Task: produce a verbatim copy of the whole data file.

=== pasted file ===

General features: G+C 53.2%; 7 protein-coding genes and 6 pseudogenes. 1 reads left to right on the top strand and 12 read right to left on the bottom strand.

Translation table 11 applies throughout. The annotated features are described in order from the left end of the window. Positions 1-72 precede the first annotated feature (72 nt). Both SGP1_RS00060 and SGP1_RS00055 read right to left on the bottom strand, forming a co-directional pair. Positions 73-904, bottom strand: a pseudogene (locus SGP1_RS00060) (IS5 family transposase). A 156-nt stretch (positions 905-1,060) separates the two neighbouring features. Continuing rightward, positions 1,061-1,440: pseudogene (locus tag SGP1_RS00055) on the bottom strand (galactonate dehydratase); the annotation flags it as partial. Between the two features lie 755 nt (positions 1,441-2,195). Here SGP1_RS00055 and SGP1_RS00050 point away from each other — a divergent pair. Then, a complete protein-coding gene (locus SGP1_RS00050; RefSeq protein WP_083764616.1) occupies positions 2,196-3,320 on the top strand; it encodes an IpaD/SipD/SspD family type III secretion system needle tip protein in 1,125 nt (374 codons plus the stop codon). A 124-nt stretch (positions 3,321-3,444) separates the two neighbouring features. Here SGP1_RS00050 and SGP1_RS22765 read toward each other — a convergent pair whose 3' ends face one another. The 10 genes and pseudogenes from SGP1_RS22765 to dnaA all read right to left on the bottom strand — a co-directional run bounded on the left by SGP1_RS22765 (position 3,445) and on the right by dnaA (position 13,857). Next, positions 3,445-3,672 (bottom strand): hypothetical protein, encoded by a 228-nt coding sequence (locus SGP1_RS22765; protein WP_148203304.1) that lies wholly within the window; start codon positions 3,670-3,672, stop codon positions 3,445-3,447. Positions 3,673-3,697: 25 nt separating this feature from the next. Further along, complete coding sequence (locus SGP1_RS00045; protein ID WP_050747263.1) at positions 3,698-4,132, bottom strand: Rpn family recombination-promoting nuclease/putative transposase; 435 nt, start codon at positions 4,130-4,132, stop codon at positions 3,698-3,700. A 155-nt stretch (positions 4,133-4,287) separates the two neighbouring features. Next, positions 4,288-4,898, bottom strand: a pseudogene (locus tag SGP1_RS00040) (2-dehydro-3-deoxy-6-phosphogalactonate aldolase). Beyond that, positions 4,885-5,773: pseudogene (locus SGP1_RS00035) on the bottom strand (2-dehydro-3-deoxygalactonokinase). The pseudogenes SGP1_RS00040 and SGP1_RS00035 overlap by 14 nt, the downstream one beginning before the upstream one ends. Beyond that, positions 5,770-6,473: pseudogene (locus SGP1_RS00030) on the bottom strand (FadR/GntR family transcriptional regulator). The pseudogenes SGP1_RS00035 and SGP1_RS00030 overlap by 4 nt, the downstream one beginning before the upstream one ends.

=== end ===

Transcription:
General features: G+C 53.2%; 7 protein-coding genes and 6 pseudogenes. 1 reads left to right on the top strand and 12 read right to left on the bottom strand.

Translation table 11 applies throughout. The annotated features are described in order from the left end of the window. Positions 1-72 precede the first annotated feature (72 nt). Both SGP1_RS00060 and SGP1_RS00055 read right to left on the bottom strand, forming a co-directional pair. Positions 73-904, bottom strand: a pseudogene (locus SGP1_RS00060) (IS5 family transposase). A 156-nt stretch (positions 905-1,060) separates the two neighbouring features. Continuing rightward, positions 1,061-1,440: pseudogene (locus tag SGP1_RS00055) on the bottom strand (galactonate dehydratase); the annotation flags it as partial. Between the two features lie 755 nt (positions 1,441-2,195). Here SGP1_RS00055 and SGP1_RS00050 point away from each other — a divergent pair. Then, a complete protein-coding gene (locus SGP1_RS00050; RefSeq protein WP_083764616.1) occupies positions 2,196-3,320 on the top strand; it encodes an IpaD/SipD/SspD family type III secretion system needle tip protein in 1,125 nt (374 codons plus the stop codon). A 124-nt stretch (positions 3,321-3,444) separates the two neighbouring features. Here SGP1_RS00050 and SGP1_RS22765 read toward each other — a convergent pair whose 3' ends face one another. The 10 genes and pseudogenes from SGP1_RS22765 to dnaA all read right to left on the bottom strand — a co-directional run bounded on the left by SGP1_RS22765 (position 3,445) and on the right by dnaA (position 13,857). Next, positions 3,445-3,672 (bottom strand): hypothetical protein, encoded by a 228-nt coding sequence (locus SGP1_RS22765; protein WP_148203304.1) that lies wholly within the window; start codon positions 3,670-3,672, stop codon positions 3,445-3,447. Positions 3,673-3,697: 25 nt separating this feature from the next. Further along, complete coding sequence (locus SGP1_RS00045; protein ID WP_050747263.1) at positions 3,698-4,132, bottom strand: Rpn family recombination-promoting nuclease/putative transposase; 435 nt, start codon at positions 4,130-4,132, stop codon at positions 3,698-3,700. A 155-nt stretch (positions 4,133-4,287) separates the two neighbouring features. Next, positions 4,288-4,898, bottom strand: a pseudogene (locus tag SGP1_RS00040) (2-dehydro-3-deoxy-6-phosphogalactonate aldolase). Beyond that, positions 4,885-5,773: pseudogene (locus SGP1_RS00035) on the bottom strand (2-dehydro-3-deoxygalactonokinase). The pseudogenes SGP1_RS00040 and SGP1_RS00035 overlap by 14 nt, the downstream one beginning before the upstream one ends. Beyond that, positions 5,770-6,473: pseudogene (locus SGP1_RS00030) on the bottom strand (FadR/GntR family transcriptional regulator). The pseudogenes SGP1_RS00035 and SGP1_RS00030 overlap by 4 nt, the downstream one beginning before the upstream one ends.